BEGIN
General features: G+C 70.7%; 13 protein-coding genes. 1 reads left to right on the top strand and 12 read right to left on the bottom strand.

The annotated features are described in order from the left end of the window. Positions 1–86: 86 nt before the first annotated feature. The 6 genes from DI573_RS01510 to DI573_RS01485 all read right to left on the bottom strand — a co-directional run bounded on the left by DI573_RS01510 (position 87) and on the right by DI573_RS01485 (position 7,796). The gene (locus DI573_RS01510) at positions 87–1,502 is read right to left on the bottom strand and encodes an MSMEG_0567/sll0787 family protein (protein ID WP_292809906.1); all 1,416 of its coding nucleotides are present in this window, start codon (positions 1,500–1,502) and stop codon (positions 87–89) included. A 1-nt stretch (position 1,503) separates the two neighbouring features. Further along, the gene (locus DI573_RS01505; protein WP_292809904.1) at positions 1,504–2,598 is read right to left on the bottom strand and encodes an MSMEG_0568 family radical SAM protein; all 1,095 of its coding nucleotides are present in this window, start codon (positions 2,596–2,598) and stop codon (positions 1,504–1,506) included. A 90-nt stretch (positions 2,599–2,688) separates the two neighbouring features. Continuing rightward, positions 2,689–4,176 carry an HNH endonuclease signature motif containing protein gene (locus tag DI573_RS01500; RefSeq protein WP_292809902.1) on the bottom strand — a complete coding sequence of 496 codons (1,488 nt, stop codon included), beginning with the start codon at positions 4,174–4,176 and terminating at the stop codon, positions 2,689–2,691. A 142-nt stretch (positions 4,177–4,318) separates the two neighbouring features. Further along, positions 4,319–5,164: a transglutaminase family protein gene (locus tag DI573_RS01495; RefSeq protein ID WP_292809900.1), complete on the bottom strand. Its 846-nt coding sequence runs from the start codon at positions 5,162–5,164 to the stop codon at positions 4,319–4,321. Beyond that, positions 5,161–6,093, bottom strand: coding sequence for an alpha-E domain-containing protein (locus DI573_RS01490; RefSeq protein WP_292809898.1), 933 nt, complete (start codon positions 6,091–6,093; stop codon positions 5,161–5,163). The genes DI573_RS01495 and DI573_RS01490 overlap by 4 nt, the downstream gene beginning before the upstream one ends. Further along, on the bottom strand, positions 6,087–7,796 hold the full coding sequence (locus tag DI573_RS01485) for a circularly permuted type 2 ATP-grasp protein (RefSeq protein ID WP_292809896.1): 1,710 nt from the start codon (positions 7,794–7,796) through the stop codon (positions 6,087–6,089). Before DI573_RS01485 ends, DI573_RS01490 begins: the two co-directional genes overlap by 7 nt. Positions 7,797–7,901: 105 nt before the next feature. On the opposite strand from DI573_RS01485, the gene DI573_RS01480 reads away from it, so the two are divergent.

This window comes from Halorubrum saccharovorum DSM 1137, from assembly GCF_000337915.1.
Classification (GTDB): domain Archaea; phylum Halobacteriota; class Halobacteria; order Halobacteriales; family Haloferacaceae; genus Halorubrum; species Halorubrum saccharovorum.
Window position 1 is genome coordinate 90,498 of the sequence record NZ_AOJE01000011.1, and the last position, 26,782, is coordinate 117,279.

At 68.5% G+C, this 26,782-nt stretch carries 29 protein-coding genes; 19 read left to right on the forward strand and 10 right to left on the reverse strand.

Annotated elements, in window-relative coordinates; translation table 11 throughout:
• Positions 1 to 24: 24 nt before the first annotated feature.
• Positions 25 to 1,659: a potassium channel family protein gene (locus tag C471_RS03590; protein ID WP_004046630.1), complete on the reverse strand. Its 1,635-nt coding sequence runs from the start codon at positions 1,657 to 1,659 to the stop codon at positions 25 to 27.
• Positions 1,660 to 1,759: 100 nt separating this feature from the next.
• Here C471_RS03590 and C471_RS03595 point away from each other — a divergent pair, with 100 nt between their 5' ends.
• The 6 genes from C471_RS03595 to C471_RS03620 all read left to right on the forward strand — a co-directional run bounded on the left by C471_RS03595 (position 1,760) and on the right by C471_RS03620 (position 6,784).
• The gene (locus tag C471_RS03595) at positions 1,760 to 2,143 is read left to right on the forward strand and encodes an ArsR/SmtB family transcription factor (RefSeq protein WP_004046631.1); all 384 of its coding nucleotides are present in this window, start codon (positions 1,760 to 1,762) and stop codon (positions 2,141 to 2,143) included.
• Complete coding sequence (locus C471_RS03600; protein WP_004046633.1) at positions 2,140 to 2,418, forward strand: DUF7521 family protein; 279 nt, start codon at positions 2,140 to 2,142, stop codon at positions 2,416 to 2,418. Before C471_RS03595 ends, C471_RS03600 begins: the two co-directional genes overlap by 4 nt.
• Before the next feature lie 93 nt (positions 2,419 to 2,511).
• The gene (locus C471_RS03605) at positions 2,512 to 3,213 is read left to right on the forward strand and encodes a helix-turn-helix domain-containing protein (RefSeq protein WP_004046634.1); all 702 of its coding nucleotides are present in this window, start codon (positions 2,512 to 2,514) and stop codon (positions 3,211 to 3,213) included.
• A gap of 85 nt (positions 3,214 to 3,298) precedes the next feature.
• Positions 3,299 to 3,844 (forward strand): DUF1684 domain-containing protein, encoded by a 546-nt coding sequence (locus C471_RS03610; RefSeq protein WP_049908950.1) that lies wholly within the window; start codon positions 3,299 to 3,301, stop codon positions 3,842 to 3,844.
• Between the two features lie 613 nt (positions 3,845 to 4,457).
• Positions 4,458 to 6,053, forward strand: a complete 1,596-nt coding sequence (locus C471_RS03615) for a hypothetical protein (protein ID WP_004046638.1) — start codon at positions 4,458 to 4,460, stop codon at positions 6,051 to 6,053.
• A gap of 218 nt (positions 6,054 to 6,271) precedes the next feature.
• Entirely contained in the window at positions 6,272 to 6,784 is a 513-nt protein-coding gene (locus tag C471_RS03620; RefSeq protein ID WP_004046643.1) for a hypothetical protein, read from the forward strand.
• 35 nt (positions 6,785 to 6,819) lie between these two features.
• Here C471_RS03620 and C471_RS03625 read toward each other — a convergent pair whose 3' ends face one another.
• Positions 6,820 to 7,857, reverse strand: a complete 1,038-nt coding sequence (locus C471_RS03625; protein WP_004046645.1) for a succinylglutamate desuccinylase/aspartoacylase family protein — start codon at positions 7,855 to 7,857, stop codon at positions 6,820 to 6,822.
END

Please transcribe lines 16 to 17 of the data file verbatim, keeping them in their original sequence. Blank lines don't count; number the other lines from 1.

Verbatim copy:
• The gene (locus C471_RS03605) at positions 2,512 to 3,213 is read left to right on the forward strand and encodes a helix-turn-helix domain-containing protein (RefSeq protein WP_004046634.1); all 702 of its coding nucleotides are present in this window, start codon (positions 2,512 to 2,514) and stop codon (positions 3,211 to 3,213) included.
• A gap of 85 nt (positions 3,214 to 3,298) precedes the next feature.